An invitation to quantum groups and duality. From Hopf algebras to multiplicative unitaries and beyond.

*(English)*Zbl 1162.46001
EMS Textbooks in Mathematics. Zürich: European Mathematical Society (ISBN 978-3-03719-043-2/hbk). xx, 407 p. (2008).

The aim of the book under review is to give an introduction to Hopf algebras and especially the duality of Hopf algebras in the setting of \(C^*\)-algebras and von Neumann algebras. As Hopf algebras are generalizations of groups, in the latter setting Hopf algebras are generalizations of locally compact groups. A major motivation for considering Hopf algebras in the setting of operator algebras is the generalization of Pontrjagin duality to non-commutative locally compact groups. The book is divided into three parts which we are going describe now in some more detail.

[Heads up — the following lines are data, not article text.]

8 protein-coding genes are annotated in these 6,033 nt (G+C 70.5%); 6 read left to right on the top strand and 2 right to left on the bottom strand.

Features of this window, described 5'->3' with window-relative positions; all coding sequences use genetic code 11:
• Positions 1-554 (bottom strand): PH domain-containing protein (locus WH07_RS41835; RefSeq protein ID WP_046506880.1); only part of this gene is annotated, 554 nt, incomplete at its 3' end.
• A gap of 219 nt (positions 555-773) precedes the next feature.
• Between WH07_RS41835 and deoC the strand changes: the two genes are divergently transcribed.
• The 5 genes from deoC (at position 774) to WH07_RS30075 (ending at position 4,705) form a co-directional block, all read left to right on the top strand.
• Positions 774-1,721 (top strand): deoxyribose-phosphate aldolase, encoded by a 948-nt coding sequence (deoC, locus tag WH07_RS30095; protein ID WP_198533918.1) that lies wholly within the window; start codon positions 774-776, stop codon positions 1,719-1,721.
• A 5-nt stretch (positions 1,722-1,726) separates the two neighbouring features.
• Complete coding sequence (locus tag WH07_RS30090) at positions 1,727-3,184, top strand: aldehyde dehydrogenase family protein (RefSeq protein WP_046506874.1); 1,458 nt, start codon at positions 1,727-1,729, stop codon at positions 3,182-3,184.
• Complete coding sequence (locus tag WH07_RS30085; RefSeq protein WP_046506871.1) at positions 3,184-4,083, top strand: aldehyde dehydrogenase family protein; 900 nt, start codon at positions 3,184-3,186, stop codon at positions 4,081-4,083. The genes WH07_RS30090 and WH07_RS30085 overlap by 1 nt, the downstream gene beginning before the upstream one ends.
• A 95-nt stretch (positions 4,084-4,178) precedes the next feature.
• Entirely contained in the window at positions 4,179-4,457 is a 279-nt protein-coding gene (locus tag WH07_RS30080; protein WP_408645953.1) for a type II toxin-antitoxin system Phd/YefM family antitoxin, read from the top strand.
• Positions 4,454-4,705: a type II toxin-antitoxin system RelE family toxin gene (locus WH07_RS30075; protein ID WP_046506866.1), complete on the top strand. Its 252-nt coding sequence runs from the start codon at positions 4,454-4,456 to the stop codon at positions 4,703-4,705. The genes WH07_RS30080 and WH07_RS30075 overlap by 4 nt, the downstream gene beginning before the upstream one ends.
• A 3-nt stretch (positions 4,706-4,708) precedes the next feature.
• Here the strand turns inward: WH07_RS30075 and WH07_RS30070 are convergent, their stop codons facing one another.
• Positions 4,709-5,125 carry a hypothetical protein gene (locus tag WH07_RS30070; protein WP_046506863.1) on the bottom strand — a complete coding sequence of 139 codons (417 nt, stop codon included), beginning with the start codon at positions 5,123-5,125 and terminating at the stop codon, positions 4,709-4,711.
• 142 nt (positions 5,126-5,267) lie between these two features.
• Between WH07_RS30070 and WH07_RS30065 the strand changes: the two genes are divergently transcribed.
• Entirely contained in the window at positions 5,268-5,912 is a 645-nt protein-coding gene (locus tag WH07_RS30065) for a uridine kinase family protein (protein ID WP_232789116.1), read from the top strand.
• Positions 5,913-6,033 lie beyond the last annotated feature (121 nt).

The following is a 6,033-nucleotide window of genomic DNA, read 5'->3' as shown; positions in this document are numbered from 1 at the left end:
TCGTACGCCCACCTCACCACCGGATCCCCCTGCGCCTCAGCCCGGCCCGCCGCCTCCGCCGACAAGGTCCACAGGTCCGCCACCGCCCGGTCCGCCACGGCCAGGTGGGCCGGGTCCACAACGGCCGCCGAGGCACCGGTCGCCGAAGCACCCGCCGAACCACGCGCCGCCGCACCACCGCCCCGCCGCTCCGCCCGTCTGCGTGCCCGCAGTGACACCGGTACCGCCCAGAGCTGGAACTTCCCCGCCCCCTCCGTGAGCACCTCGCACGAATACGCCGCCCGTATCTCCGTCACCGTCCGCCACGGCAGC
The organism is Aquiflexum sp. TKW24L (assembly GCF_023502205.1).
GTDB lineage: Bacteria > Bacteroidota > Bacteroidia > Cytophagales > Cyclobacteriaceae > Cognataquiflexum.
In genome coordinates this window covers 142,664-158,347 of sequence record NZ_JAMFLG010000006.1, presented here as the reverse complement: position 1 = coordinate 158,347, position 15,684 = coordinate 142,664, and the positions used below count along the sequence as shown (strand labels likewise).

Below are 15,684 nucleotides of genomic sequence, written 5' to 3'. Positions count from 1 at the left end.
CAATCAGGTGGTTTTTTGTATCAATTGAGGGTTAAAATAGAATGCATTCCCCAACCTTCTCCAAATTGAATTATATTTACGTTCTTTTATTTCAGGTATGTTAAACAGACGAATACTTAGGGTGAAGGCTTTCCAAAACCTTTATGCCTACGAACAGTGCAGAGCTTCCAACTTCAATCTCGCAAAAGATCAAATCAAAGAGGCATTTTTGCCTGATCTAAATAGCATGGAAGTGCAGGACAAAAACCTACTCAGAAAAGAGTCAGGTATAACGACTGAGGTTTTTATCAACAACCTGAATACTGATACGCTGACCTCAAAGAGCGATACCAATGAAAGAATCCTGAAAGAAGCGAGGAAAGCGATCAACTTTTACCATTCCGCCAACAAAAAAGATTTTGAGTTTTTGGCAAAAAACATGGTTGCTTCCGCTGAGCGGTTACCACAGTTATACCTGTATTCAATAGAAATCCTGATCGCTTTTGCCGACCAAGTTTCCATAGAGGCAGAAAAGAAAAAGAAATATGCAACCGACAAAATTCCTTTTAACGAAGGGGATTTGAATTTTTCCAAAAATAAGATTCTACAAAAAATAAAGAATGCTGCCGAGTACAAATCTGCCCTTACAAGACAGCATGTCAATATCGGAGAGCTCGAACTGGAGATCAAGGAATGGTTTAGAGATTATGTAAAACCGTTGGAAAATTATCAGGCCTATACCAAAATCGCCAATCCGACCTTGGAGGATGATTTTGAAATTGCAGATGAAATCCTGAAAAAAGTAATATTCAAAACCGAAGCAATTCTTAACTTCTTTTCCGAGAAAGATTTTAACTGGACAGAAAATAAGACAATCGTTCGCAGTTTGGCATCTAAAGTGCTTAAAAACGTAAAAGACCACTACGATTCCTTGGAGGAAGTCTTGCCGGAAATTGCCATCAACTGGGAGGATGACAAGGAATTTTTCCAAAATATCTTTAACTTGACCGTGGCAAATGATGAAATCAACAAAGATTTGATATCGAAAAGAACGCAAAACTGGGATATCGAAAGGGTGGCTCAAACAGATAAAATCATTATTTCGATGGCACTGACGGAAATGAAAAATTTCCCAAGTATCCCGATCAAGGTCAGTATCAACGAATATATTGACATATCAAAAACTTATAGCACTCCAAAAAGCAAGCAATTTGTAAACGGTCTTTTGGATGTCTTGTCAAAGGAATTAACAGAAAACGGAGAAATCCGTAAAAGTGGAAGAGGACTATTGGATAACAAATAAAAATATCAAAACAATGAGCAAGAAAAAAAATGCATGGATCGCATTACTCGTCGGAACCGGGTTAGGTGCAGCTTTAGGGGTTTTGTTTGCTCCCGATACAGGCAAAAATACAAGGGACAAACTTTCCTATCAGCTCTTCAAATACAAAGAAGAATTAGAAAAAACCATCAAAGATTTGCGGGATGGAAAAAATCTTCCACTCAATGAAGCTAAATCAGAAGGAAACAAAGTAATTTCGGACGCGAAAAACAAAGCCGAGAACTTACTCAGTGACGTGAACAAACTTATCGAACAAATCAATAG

The first part provides an introduction to Hopf algebras in a purely algebraic setting leading to the duality of algebraic quantum groups (i.e., multiplier Hopf \(*\)-algebras with positive left integrals or equivalently positive right integrals) as developed by van Daele. As a preparation for the discussion of Hopf algebras in the setting of \(C^*\)-algebras, the last chapter of this part is devoted to compact algebraic quantum groups (i.e., Hopf \(*\)-algebras with positive left and positive right integrals) and a characterization of the latter in terms of their corepresentations. The concept of a compact algebraic quantum group is a joint generalization of the group algebra of a finite or discrete group and of the Hopf algebra of representative functions on a compact group. Most of the results for compact algebraic quantum groups have analogues for cosemisimple Hopf algebras (i.e., ordinary Hopf algebras with a normalizable integral or equivalently with only semisimple comodules), but this is outside of the scope of the book. This part concludes with a generalization of a classical result saying that the Pontrjagin dual of a compact commutative group is discrete, and vice versa, to compact algebraic quantum groups. Here, an algebraic quantum group is called discrete if as a \(*\)-algebra it is isomorphic to an algebraic direct product of full matrix \(*\)-algebras over the complex numbers. For this part, only some basic knowledge of multilinear algebra is required.